The neuronal α7 nicotinic receptor subunit gene (CHRNA7) is partially duplicated in the human genome forming a hybrid gene (CHRFAM7A) with the novel FAM7A gene. The hybrid gene transcript, dupα7, has been identified in brain, immune cells, and the HL-60 cell line, although its translation and function are still unknown. In this study, dupα7 cDNA has been cloned and expressed in GH4C1 cells and Xenopus oocytes to study the pattern and functional role of the expressed protein. Our results reveal that dupα7 transcript was natively translated in HL-60 cells and heterologously expressed in GH4C1 cells and oocytes. Injection of dupα7 mRNA into oocytes failed to generate functional receptors, but when co-injected with α7 mRNA at α7/dupα7 ratios of 5:1, 2:1, 1:1, 1:5, and 1:10, it reduced the nicotine-elicited α7 current generated in control oocytes (α7 alone) by 26, 53, 75, 93, and 94%, respectively. This effect is mainly due to a reduction in the number of functional α7 receptors reaching the oocyte membrane, as deduced from α-bungarotoxin binding and fluorescent confocal assays. Two additional findings open the possibility that the dominant negative effect of dupα7 on α7 receptor activity observed in vitro could be extrapolated to in vivo situations. (i) Compared with α7 mRNA, basal dupα7 mRNA levels are substantial in human cerebral cortex and higher in macrophages. (ii) dupα7 mRNA levels in macrophages are down-regulated by IL-1β, LPS, and nicotine. Thus, dupα7 could modulate α7 receptor-mediated synaptic transmission and cholinergic anti-inflammatory response. PMID:21047781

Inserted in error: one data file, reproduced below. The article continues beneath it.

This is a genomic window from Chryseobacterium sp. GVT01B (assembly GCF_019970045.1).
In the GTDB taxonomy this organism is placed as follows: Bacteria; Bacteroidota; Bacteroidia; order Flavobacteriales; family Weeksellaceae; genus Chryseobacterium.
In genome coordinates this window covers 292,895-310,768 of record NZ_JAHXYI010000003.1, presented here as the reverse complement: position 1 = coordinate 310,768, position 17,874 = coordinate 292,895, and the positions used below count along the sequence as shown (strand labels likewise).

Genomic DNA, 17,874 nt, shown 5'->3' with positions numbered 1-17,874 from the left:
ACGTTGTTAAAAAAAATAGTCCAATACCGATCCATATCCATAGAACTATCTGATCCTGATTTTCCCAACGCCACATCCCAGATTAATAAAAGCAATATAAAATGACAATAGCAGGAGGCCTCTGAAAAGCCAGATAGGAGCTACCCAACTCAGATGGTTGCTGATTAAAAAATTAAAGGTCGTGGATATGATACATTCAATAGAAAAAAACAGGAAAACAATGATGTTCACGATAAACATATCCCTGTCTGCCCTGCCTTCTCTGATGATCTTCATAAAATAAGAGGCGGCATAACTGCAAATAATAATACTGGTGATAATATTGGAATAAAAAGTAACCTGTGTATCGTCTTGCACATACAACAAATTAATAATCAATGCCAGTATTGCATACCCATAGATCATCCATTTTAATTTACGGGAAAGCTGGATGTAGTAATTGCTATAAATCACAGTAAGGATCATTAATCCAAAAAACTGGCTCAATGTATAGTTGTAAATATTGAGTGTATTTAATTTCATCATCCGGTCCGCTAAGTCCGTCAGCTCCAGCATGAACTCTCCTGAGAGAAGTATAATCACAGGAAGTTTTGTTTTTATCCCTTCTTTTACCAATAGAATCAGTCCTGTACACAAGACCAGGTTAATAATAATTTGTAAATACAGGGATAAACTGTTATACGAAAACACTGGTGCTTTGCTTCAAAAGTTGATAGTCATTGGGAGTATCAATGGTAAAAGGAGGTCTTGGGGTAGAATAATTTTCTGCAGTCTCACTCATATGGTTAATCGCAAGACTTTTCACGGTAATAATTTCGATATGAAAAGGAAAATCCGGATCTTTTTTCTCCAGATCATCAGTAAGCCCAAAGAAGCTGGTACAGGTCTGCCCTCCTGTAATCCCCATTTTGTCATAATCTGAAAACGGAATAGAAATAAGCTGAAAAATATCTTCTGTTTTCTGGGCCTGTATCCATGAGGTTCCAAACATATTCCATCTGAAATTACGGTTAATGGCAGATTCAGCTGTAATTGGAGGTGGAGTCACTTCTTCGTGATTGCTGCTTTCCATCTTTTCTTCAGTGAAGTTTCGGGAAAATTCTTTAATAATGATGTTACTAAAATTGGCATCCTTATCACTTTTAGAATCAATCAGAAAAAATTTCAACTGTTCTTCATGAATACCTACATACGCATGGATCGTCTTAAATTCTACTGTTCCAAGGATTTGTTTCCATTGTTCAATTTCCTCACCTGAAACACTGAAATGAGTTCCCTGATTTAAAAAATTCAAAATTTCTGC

1. Concerted Gene Expression of Hippocampal Steroid Receptors during Spatial Learning in Male Wistar Rats: A Correlation Analysis

    PubMed Central

    Lubec, Gert; Korz, Volker

    2016-01-01